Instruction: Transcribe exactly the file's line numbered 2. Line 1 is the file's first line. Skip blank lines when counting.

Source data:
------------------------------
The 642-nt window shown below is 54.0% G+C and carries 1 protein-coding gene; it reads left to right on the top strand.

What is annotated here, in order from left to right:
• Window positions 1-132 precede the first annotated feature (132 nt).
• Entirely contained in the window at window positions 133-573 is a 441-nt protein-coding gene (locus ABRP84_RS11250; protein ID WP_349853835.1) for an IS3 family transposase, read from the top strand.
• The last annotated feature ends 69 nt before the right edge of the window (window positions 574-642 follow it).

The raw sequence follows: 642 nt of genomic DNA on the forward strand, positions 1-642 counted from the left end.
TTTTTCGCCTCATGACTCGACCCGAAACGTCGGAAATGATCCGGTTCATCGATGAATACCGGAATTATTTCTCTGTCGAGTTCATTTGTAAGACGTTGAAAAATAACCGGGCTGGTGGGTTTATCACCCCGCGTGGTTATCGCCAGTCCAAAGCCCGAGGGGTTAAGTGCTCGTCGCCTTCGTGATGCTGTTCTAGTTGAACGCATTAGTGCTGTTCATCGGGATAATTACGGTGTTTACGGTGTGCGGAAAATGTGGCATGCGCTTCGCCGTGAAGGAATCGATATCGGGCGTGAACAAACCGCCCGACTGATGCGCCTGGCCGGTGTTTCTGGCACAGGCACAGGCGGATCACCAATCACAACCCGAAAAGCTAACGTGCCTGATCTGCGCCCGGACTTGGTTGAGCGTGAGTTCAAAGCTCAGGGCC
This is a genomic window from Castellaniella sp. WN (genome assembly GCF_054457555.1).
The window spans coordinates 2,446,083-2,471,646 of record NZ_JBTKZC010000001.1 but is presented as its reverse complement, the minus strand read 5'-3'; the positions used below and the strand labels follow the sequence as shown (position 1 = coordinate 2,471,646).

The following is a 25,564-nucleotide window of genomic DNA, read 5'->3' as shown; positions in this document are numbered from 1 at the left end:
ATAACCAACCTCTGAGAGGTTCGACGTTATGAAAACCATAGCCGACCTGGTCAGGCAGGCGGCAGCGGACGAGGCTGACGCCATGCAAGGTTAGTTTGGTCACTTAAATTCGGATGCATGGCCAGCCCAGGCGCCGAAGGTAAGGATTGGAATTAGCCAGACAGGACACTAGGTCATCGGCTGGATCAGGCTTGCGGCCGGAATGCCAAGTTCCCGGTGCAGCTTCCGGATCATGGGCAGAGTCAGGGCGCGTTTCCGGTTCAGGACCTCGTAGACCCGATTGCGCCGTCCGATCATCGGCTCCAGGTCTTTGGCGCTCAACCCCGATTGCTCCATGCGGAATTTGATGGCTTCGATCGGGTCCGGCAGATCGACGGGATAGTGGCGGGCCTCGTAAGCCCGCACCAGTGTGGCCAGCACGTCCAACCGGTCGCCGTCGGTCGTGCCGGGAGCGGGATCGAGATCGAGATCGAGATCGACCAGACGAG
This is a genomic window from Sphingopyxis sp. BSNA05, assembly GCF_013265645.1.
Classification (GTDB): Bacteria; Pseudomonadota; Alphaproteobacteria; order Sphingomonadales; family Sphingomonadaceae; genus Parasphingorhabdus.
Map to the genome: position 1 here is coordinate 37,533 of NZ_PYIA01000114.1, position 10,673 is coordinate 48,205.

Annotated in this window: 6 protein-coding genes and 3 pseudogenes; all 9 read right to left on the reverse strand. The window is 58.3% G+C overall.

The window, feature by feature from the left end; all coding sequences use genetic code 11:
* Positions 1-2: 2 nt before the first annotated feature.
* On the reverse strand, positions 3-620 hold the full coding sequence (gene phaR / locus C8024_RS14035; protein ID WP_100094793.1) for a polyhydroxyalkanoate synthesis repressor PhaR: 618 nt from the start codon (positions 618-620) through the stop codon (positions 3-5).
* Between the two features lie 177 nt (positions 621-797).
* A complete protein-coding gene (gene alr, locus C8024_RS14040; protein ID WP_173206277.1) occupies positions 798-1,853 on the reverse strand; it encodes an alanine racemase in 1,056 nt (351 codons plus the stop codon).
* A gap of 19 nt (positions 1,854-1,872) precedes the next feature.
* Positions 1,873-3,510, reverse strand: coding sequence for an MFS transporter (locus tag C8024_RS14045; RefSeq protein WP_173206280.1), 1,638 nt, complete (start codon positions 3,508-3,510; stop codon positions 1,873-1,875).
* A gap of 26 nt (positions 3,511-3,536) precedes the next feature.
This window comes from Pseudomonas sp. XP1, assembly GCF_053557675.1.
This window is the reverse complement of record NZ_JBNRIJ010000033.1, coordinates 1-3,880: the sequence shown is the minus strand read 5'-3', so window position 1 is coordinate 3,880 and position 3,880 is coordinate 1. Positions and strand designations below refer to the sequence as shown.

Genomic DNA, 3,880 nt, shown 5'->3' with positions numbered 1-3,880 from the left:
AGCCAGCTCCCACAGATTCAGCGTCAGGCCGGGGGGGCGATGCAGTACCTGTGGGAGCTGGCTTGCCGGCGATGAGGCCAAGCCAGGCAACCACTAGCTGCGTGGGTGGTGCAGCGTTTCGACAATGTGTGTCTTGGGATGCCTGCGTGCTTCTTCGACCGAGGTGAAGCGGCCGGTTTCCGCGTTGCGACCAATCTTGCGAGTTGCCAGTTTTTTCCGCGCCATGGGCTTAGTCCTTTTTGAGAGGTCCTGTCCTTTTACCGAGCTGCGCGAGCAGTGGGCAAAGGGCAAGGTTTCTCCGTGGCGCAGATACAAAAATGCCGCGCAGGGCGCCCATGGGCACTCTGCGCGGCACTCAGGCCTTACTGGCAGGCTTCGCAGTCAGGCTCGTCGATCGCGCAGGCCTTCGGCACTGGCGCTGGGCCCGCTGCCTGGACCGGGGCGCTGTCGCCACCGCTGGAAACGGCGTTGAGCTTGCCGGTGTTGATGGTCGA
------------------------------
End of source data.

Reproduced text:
What is annotated here, in order from left to right: